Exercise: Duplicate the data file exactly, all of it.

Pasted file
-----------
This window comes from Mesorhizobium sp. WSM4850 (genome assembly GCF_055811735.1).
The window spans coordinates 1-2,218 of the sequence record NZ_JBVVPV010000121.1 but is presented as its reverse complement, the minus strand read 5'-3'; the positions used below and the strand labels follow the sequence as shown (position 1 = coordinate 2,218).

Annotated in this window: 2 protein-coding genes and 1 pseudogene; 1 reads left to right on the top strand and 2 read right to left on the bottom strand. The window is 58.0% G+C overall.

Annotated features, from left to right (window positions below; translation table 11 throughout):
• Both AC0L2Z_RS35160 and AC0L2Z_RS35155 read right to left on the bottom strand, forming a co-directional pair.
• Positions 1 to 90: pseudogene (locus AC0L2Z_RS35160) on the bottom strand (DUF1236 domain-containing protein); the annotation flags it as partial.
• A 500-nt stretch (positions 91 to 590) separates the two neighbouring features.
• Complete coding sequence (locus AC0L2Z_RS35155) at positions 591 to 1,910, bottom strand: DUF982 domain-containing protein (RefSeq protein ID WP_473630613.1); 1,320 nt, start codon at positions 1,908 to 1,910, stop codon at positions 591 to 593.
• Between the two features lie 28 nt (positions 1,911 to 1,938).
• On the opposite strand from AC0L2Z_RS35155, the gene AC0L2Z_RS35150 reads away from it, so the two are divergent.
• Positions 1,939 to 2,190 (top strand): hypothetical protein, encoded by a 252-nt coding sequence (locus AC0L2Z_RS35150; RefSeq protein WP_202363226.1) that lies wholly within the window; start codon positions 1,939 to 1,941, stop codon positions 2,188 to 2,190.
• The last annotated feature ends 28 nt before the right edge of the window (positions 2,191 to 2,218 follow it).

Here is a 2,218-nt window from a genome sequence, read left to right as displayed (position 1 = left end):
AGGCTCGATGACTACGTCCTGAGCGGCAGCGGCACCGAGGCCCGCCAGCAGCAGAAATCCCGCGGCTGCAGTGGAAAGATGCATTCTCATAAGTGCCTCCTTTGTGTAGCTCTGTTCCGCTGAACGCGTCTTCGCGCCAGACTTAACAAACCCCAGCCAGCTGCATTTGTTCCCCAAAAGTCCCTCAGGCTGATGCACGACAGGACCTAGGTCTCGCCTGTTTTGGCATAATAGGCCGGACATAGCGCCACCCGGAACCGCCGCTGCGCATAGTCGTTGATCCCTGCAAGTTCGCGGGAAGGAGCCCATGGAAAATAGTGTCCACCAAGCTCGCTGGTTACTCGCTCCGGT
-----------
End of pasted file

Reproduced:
This window comes from Mesorhizobium sp. WSM4850 (genome assembly GCF_055811735.1).
The window spans coordinates 1-2,218 of the sequence record NZ_JBVVPV010000121.1 but is presented as its reverse complement, the minus strand read 5'-3'; the positions used below and the strand labels follow the sequence as shown (position 1 = coordinate 2,218).

Annotated in this window: 2 protein-coding genes and 1 pseudogene; 1 reads left to right on the top strand and 2 read right to left on the bottom strand. The window is 58.0% G+C overall.

Annotated features, from left to right (window positions below; translation table 11 throughout):
• Both AC0L2Z_RS35160 and AC0L2Z_RS35155 read right to left on the bottom strand, forming a co-directional pair.
• Positions 1 to 90: pseudogene (locus AC0L2Z_RS35160) on the bottom strand (DUF1236 domain-containing protein); the annotation flags it as partial.
• A 500-nt stretch (positions 91 to 590) separates the two neighbouring features.
• Complete coding sequence (locus AC0L2Z_RS35155) at positions 591 to 1,910, bottom strand: DUF982 domain-containing protein (RefSeq protein ID WP_473630613.1); 1,320 nt, start codon at positions 1,908 to 1,910, stop codon at positions 591 to 593.
• Between the two features lie 28 nt (positions 1,911 to 1,938).
• On the opposite strand from AC0L2Z_RS35155, the gene AC0L2Z_RS35150 reads away from it, so the two are divergent.
• Positions 1,939 to 2,190 (top strand): hypothetical protein, encoded by a 252-nt coding sequence (locus AC0L2Z_RS35150; RefSeq protein WP_202363226.1) that lies wholly within the window; start codon positions 1,939 to 1,941, stop codon positions 2,188 to 2,190.
• The last annotated feature ends 28 nt before the right edge of the window (positions 2,191 to 2,218 follow it).

Here is a 2,218-nt window from a genome sequence, read left to right as displayed (position 1 = left end):
AGGCTCGATGACTACGTCCTGAGCGGCAGCGGCACCGAGGCCCGCCAGCAGCAGAAATCCCGCGGCTGCAGTGGAAAGATGCATTCTCATAAGTGCCTCCTTTGTGTAGCTCTGTTCCGCTGAACGCGTCTTCGCGCCAGACTTAACAAACCCCAGCCAGCTGCATTTGTTCCCCAAAAGTCCCTCAGGCTGATGCACGACAGGACCTAGGTCTCGCCTGTTTTGGCATAATAGGCCGGACATAGCGCCACCCGGAACCGCCGCTGCGCATAGTCGTTGATCCCTGCAAGTTCGCGGGAAGGAGCCCATGGAAAATAGTGTCCACCAAGCTCGCTGGTTACTCGCTCCGGT